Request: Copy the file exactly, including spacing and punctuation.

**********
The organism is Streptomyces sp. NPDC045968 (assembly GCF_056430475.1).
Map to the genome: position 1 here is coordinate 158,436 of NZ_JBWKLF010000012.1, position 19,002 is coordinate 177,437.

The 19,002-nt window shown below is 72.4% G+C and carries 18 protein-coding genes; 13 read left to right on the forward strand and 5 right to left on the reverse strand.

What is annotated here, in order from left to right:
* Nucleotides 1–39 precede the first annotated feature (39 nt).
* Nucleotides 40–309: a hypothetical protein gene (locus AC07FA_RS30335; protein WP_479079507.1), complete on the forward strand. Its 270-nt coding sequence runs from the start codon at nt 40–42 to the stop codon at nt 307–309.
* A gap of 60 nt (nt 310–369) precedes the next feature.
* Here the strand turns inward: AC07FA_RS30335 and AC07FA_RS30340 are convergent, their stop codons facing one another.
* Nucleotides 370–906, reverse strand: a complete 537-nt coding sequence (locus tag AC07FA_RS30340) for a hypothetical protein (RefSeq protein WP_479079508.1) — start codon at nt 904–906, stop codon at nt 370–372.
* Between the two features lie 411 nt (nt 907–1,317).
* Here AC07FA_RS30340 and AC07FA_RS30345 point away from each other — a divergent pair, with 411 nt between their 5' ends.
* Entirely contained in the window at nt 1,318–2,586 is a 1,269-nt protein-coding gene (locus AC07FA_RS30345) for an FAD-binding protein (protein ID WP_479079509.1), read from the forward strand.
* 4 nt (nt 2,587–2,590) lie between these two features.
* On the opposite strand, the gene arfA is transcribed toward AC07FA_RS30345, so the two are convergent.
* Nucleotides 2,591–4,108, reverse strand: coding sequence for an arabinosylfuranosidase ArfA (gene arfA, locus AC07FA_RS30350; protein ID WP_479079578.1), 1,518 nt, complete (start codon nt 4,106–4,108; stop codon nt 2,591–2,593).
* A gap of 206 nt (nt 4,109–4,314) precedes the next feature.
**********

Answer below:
The organism is Streptomyces sp. NPDC045968 (assembly GCF_056430475.1).
Map to the genome: position 1 here is coordinate 158,436 of NZ_JBWKLF010000012.1, position 19,002 is coordinate 177,437.

The 19,002-nt window shown below is 72.4% G+C and carries 18 protein-coding genes; 13 read left to right on the forward strand and 5 right to left on the reverse strand.

What is annotated here, in order from left to right:
* Nucleotides 1–39 precede the first annotated feature (39 nt).
* Nucleotides 40–309: a hypothetical protein gene (locus AC07FA_RS30335; protein WP_479079507.1), complete on the forward strand. Its 270-nt coding sequence runs from the start codon at nt 40–42 to the stop codon at nt 307–309.
* A gap of 60 nt (nt 310–369) precedes the next feature.
* Here the strand turns inward: AC07FA_RS30335 and AC07FA_RS30340 are convergent, their stop codons facing one another.
* Nucleotides 370–906, reverse strand: a complete 537-nt coding sequence (locus tag AC07FA_RS30340) for a hypothetical protein (RefSeq protein WP_479079508.1) — start codon at nt 904–906, stop codon at nt 370–372.
* Between the two features lie 411 nt (nt 907–1,317).
* Here AC07FA_RS30340 and AC07FA_RS30345 point away from each other — a divergent pair, with 411 nt between their 5' ends.
* Entirely contained in the window at nt 1,318–2,586 is a 1,269-nt protein-coding gene (locus AC07FA_RS30345) for an FAD-binding protein (protein ID WP_479079509.1), read from the forward strand.
* 4 nt (nt 2,587–2,590) lie between these two features.
* On the opposite strand, the gene arfA is transcribed toward AC07FA_RS30345, so the two are convergent.
* Nucleotides 2,591–4,108, reverse strand: coding sequence for an arabinosylfuranosidase ArfA (gene arfA, locus AC07FA_RS30350; protein ID WP_479079578.1), 1,518 nt, complete (start codon nt 4,106–4,108; stop codon nt 2,591–2,593).
* A gap of 206 nt (nt 4,109–4,314) precedes the next feature.